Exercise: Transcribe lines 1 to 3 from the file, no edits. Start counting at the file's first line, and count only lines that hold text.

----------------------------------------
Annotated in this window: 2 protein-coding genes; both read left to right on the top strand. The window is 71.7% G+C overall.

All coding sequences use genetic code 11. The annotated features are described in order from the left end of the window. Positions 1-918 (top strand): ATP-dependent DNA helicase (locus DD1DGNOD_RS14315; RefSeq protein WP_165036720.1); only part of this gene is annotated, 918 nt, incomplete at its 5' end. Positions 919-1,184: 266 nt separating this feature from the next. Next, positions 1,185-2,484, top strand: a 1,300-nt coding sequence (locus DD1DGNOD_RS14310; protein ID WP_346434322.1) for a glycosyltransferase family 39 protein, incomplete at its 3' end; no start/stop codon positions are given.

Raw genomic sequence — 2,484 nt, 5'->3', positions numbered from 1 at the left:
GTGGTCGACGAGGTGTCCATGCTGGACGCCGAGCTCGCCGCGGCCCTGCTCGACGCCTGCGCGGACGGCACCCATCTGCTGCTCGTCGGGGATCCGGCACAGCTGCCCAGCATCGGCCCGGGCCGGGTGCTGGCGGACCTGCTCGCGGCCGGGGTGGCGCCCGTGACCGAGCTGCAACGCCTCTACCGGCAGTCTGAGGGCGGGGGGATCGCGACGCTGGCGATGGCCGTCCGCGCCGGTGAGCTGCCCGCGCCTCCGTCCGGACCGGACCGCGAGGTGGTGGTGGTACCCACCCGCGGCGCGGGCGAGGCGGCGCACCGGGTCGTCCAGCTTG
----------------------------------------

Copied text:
Annotated in this window: 2 protein-coding genes; both read left to right on the top strand. The window is 71.7% G+C overall.

All coding sequences use genetic code 11. The annotated features are described in order from the left end of the window. Positions 1-918 (top strand): ATP-dependent DNA helicase (locus DD1DGNOD_RS14315; RefSeq protein WP_165036720.1); only part of this gene is annotated, 918 nt, incomplete at its 5' end. Positions 919-1,184: 266 nt separating this feature from the next. Next, positions 1,185-2,484, top strand: a 1,300-nt coding sequence (locus DD1DGNOD_RS14310; protein ID WP_346434322.1) for a glycosyltransferase family 39 protein, incomplete at its 3' end; no start/stop codon positions are given.

Raw genomic sequence — 2,484 nt, 5'->3', positions numbered from 1 at the left: